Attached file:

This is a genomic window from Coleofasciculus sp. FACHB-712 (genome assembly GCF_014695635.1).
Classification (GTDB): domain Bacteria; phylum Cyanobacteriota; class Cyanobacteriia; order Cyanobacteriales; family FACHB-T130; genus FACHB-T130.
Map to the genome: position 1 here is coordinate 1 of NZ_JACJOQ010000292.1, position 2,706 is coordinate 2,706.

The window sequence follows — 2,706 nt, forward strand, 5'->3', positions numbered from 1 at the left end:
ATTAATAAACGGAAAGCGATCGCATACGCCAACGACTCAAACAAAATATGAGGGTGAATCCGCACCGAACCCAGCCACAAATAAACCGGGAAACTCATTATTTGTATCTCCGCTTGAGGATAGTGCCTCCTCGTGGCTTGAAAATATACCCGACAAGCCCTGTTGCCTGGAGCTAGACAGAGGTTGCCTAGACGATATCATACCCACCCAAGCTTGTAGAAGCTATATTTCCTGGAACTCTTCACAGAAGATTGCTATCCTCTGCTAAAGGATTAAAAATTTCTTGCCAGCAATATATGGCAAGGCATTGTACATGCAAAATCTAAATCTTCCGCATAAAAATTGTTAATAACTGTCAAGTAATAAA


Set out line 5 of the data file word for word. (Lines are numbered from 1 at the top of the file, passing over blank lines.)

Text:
ATTAATAAACGGAAAGCGATCGCATACGCCAACGACTCAAACAAAATATGAGGGTGAATCCGCACCGAACCCAGCCACAAATAAACCGGGAAACTCATTATTTGTATCTCCGCTTGAGGATAGTGCCTCCTCGTGGCTTGAAAATATACCCGACAAGCCCTGTTGCCTGGAGCTAGACAGAGGTTGCCTAGACGATATCATACCCACCCAAGCTTGTAGAAGCTATATTTCCTGGAACTCTTCACAGAAGATTGCTATCCTCTGCTAAAGGATTAAAAATTTCTTGCCAGCAATATATGGCAAGGCATTGTACATGCAAAATCTAAATCTTCCGCATAAAAATTGTTAATAACTGTCAAGTAATAAA